Last updated on November 2018

Genomic Sequencing and Personalized Treatment for Birth Defects in Neonatal Intensive Care Units


Brief description of study

The purpose of study is to evaluate the benefits of using the Next Generation Sequencing Technology to diagnose birth defects and genetic diseases. The results from genomic sequencing can also significantly shorten the time of examination, improve the diagnosis rate, guide the clinical treatments. So the ultimate goal is individualized or personalized therapy and promote prognosis.

Detailed Study Description

Neonatal congenital malformation is one of the most frequent cause of infant death in the western world and major cities of China. There are many different types of congenital malformations, and some of these can be caused by changes in gene mutation. Next generation sequencing (NGS) is a high-throughput parallel sequencing that can provide genetic information with high accuracy. It is a faster and cost-effective method to detect gene mutations compared to Sanger sequencing. We hope to couple genomic techniques with more traditional methods involved in genetic discovery in order to investigate a broad range of conditions for which there is strong evidence that genetic factors are involved. So In this study, we evaluated the clinical role of NGS testing for neonatal genetic disease in newborns compared to Sanger sequencing to observe whether this new technology can significantly shorten the time of examination, improve the diagnosis rate, guide the intervention treatments and promote prognosis.

These neonates who have an undiagnosed illness, and partial families, will be eligible to participate in the study. The study population will be recruited from Children's Hospital of Fudan University inpatient population, primarily the neonatal intensive care unit (NICU), with a subpopulation presenting to other hospitals in China. All affected study participants will receive a genetic screening according to their clinical symptom. All subjects will have blood drawn for DNA isolation and genomic sequencing at the time of enrollment in the study. All blood sample volumes will adhere to the Fudan procedure on maximum blood in pediatric patients. In addition, cerebrospinal fluid and tissue samples may be collected and stored in the bank of biosamples. DNA will be isolated and prepared for NGS or Sanger with Fudan protocols at the Translational Medicine Center of Children's Hospital of Fudan University. Partial familial samples will also be obtained, and nucleic acids will also be sequenced, as indicated, to assist in diagnosis of the genetic disease in the newborn. All sequencing data will be stored in the Genome Center Biorepository. In the case of positive study findings that may be diagnostic, our investigator will perform confirmatory clinical diagnostic testing and, if confirmed, a standard clinical diagnostic report will be placed in the patient's medical record. Follow up with the patient's family will be guided by the clinical care team. Both molecular diagnoses results and duration to diagnosis will be recorded as primary outcomes.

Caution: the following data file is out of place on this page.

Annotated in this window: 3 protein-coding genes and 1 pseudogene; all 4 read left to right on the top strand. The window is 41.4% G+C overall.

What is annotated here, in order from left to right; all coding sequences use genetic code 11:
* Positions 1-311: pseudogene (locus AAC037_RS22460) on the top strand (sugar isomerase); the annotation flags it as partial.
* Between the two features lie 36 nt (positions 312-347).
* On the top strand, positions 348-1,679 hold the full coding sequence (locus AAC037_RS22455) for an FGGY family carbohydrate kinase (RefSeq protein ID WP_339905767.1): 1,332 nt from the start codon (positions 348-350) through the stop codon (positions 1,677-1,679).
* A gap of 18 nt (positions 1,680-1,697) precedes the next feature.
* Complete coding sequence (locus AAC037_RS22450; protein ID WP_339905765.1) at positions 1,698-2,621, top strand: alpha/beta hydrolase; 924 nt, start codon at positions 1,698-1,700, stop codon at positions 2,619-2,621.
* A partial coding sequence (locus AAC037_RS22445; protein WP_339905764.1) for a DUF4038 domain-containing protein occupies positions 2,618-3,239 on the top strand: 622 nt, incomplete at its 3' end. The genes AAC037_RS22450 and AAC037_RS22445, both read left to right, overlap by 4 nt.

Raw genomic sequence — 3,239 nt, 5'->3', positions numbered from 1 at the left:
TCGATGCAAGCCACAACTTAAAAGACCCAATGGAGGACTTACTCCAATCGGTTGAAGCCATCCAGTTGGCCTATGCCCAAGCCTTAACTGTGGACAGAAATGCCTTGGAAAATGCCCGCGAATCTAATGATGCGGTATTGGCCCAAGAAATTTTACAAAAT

In addition, this information will help alleviate anxiety on the part of the family, and also provides a mechanism for patient crossover into the rapid NGS arm if the patient is clinically deteriorating, and at the clinical care team's request. Each time a study participant is enrolled, the clinician and parents will be asked to fill out a survey prior to NGS testing and after return of results. We will also review the patient's medical record and collect clinical variables including laboratory testing, radiology results, medications and other treatments received to further analyze the effect NGS has on clinical care. So the ultimate goal is individualized or personalized therapy. We plan to follow up with families annually up to 18 months post enrollment and record clinical outcomes related to this study.

Clinical Study Identifier: NCT02551081

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